6. Bill Murray
He was the cast's first "new guy," which probably gave him that underdog's mean streak. More than anyone, he embodied SNL's this-could-be-you realness; he looked like a random Seventies burnout who happened to bluff his way to the stage — he made it seem like anyone could do it. Nobody's ever been so good at making audiences feel like they were funny, which in many ways is the essence of SNL.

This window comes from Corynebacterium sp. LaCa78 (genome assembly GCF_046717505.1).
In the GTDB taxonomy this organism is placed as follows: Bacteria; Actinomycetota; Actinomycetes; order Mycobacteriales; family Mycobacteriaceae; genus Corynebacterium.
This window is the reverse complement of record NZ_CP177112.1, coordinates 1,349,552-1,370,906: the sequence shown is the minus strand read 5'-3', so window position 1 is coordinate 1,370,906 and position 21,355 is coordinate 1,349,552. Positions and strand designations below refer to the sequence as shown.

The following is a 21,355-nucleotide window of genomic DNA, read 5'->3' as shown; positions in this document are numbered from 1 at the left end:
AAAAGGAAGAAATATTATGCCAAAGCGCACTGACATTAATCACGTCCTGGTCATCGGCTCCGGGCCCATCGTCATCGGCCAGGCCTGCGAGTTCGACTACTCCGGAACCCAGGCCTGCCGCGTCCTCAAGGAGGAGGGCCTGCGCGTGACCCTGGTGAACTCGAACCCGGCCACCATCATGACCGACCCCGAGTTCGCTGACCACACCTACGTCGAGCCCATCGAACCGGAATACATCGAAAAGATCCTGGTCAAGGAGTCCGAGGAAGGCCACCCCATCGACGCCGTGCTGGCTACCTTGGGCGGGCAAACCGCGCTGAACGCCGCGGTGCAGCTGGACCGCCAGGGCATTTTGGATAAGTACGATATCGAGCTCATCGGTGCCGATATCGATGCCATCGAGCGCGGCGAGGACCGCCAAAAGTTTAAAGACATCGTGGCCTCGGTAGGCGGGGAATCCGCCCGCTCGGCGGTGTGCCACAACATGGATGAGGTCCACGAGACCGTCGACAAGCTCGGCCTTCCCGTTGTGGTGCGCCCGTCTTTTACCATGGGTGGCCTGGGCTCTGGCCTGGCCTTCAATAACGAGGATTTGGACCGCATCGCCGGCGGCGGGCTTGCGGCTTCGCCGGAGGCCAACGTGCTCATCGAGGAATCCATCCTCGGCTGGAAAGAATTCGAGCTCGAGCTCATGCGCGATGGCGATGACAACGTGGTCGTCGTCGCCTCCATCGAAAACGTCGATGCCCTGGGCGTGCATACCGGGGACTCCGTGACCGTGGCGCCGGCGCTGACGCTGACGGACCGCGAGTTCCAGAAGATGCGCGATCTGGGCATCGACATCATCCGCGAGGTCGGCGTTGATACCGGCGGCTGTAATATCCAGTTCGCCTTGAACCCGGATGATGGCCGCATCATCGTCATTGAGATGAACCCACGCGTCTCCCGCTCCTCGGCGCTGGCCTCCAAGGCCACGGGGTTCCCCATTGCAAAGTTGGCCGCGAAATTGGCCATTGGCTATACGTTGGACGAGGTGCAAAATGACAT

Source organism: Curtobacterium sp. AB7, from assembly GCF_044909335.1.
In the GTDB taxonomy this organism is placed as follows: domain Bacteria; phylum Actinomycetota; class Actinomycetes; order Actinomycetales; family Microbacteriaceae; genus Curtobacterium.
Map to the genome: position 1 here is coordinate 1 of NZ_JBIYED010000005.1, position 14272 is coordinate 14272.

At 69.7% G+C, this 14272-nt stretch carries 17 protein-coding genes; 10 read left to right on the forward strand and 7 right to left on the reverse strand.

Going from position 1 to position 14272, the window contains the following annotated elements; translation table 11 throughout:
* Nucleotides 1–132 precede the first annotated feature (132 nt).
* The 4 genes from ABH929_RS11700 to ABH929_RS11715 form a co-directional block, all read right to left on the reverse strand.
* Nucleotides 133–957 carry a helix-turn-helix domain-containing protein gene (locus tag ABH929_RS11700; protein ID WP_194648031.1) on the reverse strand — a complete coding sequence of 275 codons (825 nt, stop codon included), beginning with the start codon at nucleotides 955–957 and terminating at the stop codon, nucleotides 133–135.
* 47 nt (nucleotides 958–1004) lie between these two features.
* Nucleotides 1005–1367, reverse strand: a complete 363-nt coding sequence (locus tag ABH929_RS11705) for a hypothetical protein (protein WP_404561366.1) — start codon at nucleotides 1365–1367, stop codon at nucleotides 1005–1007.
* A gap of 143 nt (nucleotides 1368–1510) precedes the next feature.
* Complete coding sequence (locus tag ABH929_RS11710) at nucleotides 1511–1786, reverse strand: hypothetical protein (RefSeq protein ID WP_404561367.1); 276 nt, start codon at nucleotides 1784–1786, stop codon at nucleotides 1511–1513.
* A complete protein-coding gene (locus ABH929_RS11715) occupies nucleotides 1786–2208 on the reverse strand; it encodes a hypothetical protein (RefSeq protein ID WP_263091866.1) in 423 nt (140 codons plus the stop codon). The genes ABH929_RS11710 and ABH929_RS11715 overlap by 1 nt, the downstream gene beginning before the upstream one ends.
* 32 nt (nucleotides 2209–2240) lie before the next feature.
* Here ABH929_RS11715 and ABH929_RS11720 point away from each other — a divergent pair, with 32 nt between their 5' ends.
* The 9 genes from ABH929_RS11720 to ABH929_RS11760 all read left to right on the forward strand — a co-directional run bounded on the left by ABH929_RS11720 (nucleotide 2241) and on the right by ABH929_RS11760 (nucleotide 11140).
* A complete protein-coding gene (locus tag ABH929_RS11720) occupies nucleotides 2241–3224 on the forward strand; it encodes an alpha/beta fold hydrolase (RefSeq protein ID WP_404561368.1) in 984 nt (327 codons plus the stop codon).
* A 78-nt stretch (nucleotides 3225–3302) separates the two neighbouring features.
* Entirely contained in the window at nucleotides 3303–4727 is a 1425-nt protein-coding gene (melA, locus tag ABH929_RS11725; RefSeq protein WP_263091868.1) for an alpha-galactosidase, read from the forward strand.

Greatest hit: Nick the Lounge Singer, who treats every dismal gig like it could finally be his chance to shine. Whether he's in the Zephyr Room at Lake Minnehonka or the Powder Room on Meatloaf Mountain, he croons his heart out: "The first couple on the floor will also get their picture on the cover of next week's Breezy Point Lodge Bulletin, so, ladies and gentlemen — it's dancing time!"